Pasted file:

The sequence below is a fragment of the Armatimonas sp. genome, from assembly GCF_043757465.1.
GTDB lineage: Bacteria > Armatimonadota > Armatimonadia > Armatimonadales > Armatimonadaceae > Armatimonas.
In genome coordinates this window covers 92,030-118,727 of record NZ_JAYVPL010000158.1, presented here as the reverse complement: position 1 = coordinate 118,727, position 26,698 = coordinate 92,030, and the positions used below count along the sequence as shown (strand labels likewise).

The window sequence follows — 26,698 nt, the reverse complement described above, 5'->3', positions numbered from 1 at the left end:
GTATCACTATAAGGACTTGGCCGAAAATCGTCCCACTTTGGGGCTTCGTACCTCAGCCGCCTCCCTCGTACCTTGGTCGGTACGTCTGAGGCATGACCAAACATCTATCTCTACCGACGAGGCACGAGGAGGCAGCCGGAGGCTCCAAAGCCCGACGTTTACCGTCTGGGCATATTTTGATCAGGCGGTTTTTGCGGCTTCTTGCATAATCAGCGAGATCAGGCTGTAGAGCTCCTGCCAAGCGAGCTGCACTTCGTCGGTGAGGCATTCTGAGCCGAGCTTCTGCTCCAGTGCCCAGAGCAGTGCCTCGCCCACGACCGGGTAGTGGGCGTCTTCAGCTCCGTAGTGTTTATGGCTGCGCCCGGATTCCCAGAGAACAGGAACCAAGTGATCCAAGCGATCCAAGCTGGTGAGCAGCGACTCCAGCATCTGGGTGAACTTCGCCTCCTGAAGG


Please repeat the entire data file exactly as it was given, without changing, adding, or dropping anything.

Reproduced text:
The sequence below is a fragment of the Armatimonas sp. genome, from assembly GCF_043757465.1.
GTDB lineage: Bacteria > Armatimonadota > Armatimonadia > Armatimonadales > Armatimonadaceae > Armatimonas.
In genome coordinates this window covers 92,030-118,727 of record NZ_JAYVPL010000158.1, presented here as the reverse complement: position 1 = coordinate 118,727, position 26,698 = coordinate 92,030, and the positions used below count along the sequence as shown (strand labels likewise).

The window sequence follows — 26,698 nt, the reverse complement described above, 5'->3', positions numbered from 1 at the left end:
GTATCACTATAAGGACTTGGCCGAAAATCGTCCCACTTTGGGGCTTCGTACCTCAGCCGCCTCCCTCGTACCTTGGTCGGTACGTCTGAGGCATGACCAAACATCTATCTCTACCGACGAGGCACGAGGAGGCAGCCGGAGGCTCCAAAGCCCGACGTTTACCGTCTGGGCATATTTTGATCAGGCGGTTTTTGCGGCTTCTTGCATAATCAGCGAGATCAGGCTGTAGAGCTCCTGCCAAGCGAGCTGCACTTCGTCGGTGAGGCATTCTGAGCCGAGCTTCTGCTCCAGTGCCCAGAGCAGTGCCTCGCCCACGACCGGGTAGTGGGCGTCTTCAGCTCCGTAGTGTTTATGGCTGCGCCCGGATTCCCAGAGAACAGGAACCAAGTGATCCAAGCGATCCAAGCTGGTGAGCAGCGACTCCAGCATCTGGGTGAACTTCGCCTCCTGAAGG